The feeling of getting school done is very gratifying, especially when you know some people consider it hard, undoable or as something that requires a lot of intelligence.
Funnily enough, after I walked off the stage yesterday, following the handshakes with the SFU President and being handed a ‘pin’ (thank you SFU for the pin… I guess) I decided to take a detour and not go back to my seat.
Why? Well, first I was hungry and second I was bored. I was not paying attention to the speeches, not because the content was not interesting but because the sound system was horrible and the speakers’ charisma was as low as Donald Trump’s ratings.
I met up with my girlfriend and we headed to Starbucks. Since I was wearing a gown, some people were kind to congratulate me. One person asked me how long it took me to graduate.
Me: 5 years. (6 to be exact)
Dude: I’m probably going to take longer than that because I’m not very smart.
Me: It’s not about how smart you are but how well you can cheat.
That was the truth from my perspective. Let us take a look back and see what it takes to graduate.
- Having a strategy to get into courses when they are only offered once-per-year.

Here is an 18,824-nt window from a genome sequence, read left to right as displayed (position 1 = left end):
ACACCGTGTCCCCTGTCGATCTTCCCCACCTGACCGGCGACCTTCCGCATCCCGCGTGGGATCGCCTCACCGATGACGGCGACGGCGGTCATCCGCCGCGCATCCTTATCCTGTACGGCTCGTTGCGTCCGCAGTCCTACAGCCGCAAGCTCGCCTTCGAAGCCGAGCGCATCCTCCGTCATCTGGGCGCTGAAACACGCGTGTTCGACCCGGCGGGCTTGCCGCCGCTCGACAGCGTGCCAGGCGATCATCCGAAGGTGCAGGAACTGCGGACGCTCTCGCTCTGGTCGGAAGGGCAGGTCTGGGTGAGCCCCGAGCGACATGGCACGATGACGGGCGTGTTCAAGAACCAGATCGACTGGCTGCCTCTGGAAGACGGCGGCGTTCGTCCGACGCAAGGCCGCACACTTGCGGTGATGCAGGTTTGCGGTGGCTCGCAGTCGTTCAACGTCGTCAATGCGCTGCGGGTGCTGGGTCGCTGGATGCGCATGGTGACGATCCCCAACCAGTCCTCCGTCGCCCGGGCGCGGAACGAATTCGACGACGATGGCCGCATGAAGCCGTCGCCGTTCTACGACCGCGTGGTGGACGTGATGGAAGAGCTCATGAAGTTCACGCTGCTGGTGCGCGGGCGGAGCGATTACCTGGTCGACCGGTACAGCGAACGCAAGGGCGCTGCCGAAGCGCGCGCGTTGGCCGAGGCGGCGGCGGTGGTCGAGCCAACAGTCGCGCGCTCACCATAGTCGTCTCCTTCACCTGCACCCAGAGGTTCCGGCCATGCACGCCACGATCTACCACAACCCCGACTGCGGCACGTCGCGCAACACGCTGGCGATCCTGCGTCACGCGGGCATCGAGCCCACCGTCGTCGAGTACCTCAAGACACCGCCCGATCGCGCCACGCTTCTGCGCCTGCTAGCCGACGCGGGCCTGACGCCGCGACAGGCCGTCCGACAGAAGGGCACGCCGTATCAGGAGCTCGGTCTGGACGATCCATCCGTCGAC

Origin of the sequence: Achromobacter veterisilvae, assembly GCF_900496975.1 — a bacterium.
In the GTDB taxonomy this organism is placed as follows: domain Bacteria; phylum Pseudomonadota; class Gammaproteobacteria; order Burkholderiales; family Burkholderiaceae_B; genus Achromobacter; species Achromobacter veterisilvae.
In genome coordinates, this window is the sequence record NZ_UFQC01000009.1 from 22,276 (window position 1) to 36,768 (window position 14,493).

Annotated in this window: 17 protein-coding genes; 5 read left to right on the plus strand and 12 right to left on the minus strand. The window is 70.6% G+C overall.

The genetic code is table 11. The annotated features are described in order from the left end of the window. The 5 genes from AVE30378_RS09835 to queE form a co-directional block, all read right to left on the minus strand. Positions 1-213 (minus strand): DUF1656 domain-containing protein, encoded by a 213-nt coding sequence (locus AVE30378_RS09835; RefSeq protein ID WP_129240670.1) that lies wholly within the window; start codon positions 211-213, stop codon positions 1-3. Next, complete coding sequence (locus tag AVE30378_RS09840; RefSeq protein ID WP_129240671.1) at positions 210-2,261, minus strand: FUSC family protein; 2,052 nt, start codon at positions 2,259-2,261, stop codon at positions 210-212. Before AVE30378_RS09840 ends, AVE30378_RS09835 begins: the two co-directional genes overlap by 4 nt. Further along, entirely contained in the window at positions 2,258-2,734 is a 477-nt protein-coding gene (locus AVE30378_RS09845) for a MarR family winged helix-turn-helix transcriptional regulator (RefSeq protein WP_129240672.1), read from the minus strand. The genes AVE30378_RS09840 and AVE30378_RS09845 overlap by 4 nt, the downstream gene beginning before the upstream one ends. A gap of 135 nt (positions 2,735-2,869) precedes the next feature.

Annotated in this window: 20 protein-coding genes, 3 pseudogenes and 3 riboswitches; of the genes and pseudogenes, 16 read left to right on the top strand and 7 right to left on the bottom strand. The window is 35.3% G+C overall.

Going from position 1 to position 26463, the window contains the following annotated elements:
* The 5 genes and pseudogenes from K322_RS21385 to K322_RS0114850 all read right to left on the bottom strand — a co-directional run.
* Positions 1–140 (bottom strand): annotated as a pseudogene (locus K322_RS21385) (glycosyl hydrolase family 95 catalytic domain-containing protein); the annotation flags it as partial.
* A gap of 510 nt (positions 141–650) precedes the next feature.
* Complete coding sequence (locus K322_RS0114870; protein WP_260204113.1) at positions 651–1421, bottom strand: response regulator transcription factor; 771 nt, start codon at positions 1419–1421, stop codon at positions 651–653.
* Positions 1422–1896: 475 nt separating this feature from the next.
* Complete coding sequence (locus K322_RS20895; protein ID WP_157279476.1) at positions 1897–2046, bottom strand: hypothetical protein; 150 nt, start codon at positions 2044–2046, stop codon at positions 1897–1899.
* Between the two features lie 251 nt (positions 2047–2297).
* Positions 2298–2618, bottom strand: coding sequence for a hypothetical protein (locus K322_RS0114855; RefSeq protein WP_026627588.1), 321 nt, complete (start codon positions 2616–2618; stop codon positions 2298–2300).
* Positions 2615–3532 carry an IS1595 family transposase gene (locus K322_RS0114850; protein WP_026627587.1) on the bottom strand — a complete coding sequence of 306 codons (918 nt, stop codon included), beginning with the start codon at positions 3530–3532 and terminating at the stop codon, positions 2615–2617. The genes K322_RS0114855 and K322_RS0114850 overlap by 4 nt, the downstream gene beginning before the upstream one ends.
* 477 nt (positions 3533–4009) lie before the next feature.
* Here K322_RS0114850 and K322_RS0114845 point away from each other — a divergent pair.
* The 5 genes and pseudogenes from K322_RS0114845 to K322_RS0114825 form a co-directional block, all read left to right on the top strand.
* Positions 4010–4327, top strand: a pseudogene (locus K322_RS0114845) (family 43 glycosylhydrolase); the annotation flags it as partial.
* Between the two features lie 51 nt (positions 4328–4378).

It means you ought to be up-to-date with what will be offered when and by which instructor.
- Making friends with the smart people in your classes and partnering up with them for projects.
Not only you will learn a lot but also guaranteed to get good marks.
- Sharing “resources” with your friends and even the outsiders on an agreement that they got your back when you need them in another course. You’re going to come across a few losers here.
- Finally, having a sense of resilience and endurance to get the tedious work done.
Does that require a lot of intelligence? Good question and the answer is no. Little bit of EQ, also known as, emotional intelligence or street smarts is all you need to cross off 3 of the 4 steps above.
And… that is exactly the problem with our education system. Students are getting evaluated based on their performance on temporary memorization of selective information. Then there is group projects where there is often one or two load bearers who carry the project to completion.
Great Amid. What are you going to do about it?
I am writing about it and most importantly talking about it. Sooner than later, we are going to realize this education system is broken. Learning does not happen in classrooms but in action. This is extremely true when the prospect of getting a job is no longer relevant to your education.
With that in mind, I can only hope for a better education system for our nephews, nieces and children or maybe none at all!
PHOTO: I’M BUSY ON THE PHONE. TAKEN WITH IPHONE AT SIMON FRASER UNIVERSITY, BURNABY, BC, CANADA
Would you like to discuss…
- how we can improve the education system?
- if education system is where it needs to be?
- if I ever cheated at school?
Feel free to message me on LinkedIn or contact me through this website.